With its population of 570 million and a GDP expected to reach $4.7 trillion by 2025, the six largest countries in Southeast Asia represent one of the world’s largest and fastest-growing regions. Within the region, the financial services industry holds big potential that could be unleashed if fundamental underlying challenges are addressed.
It is well known that Southeast Asia’s consumers have less access to financial services than peers do in developed markets (see Figure 1). Although banking penetration now is 1.25 times what it was in 2014, it still is only 50% on average, compared with the 95% banking penetration rate in the US and UK. More than 7 out of 10 adults in Southeast Asia are either “underbanked”—they have no access to credit cards or have no long-term savings product, for example—or are “unbanked,” without access to a basic bank account. In addition, millions of Southeast Asia’s small and midsize enterprises (SMEs) face large funding gaps.
Southeast Asia’s consumers have less access to financial services than their peers in developed markets
Now all eyes look to digital financial services to overcome these and other challenges.
Four factors have limited the growth of digital financial services in the region. First, consumers and merchants alike have been slow to abandon cash and make the move to digital—only 40% of transactions are cashless, compared with 84% in the US and UK. Another obstacle: There’s an absence of a reliable digitized identification system in most Southeast Asian markets. In addition, regulators have taken a cautious approach that emphasizes consumer protection over innovation. A final issue: The region’s financial system infrastructure remains largely underdeveloped, with an absence of robust credit bureaus, for example.
Despite these impediments, the market opportunity in each of these five financial services will grow fast. The region’s high smartphone penetration and engagement makes customer adoption of services like e-commerce and ride hailing easier, and provides opportunities to offer embedded financial services. Also, regulatory policies across the region are becoming more open, with governments supporting the development of digital financial services. In fact, supportive and consistent regulations and government policies will be the biggest swing factor in the development of digital financial services throughout the region.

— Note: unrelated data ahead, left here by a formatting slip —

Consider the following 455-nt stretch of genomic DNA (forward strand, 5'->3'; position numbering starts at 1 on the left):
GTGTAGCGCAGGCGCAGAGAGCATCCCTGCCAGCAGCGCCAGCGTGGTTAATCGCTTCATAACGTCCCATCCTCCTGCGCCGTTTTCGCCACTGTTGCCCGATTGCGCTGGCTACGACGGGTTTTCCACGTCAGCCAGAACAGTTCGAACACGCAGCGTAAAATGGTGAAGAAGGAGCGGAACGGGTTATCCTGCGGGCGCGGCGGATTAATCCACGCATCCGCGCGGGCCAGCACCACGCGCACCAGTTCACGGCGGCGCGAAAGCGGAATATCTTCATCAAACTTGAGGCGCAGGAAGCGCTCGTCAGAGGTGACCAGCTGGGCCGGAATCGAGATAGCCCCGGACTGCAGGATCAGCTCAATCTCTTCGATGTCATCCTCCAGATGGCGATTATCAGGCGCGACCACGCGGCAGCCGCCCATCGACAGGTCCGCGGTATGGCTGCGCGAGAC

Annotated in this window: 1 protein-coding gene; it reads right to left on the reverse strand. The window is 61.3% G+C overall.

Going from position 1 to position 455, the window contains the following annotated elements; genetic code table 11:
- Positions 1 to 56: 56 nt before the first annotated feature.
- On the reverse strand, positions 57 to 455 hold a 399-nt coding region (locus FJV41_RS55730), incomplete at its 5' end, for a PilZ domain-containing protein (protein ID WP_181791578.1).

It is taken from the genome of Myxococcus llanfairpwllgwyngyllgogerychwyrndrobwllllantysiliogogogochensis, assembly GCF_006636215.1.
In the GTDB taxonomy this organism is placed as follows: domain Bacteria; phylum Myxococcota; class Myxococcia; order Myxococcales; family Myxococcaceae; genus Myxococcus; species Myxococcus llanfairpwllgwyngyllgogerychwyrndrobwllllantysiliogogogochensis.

Consider Singapore and Thailand’s regulatory sandbox, which allows companies to test innovations in a controlled environment under regulators’ supervision. Singapore and Thailand established standardized QR codes for mobile payment to increase the efficiency of financial services. Indonesia introduced a National Strategy for Inclusive Finance aimed at developing the economy by expanding the market for banking services. Vietnam has announced similar intentions.
Among various services, key inflection points occur over the next five years. Both digital payments and digital remittances are at or approaching inflection points now (see Figure 2). Digital payments is the most advanced and will exceed US$1 trillion in transaction value by 2025. With the highest penetration rate among these verticals, digital payments and remittances are experiencing rapid adoption among consumers similar to what was seen in other digitally enabled industries, like e-commerce, ride hailing and online media. The other services—lending, investment and insurance—are still emerging, but each should grow by more than 20% annually through 2025, according to research conducted by Bain & Company in conjunction with Google and Temasek. Digital financial services will generate about $38 billion by 2025 in annual revenue, with lending making up about half of that opportunity, led by innovations in consumer lending and SME working capital financing (see Figures 3 and 4).
Digital payments and remittance are at an inflection point in Southeast Asia; other digital financial services are nascent, but gaining momentum
Digital payments in Southeast Asia will exceed $1 trillion by 2025; digital lending, insurance and investment are growing more than 20% a year
Digital financial services in Southeast Asia will present a $38 billion opportunity by 2025; lending will be the largest revenue pool
The landscape includes four major archetypes of players.
- Established financial services players are traditional institutions such as banks, money transfer operators, insurance companies and asset management firms.
- Established consumer players include traditional companies in other consumer industries with large customer bases—telcos, airlines, retail companies, for example—that are expanding their product offerings to include financial services.
- Pure-play fintechs represent a new generation of independent players that has emerged to compete with digital financial services offered through new business models.
- Consumer technology platforms are digital economy platforms providing consumer services such as ride hailing, e-commerce and gaming, and they are embedding financial services products within their existing services.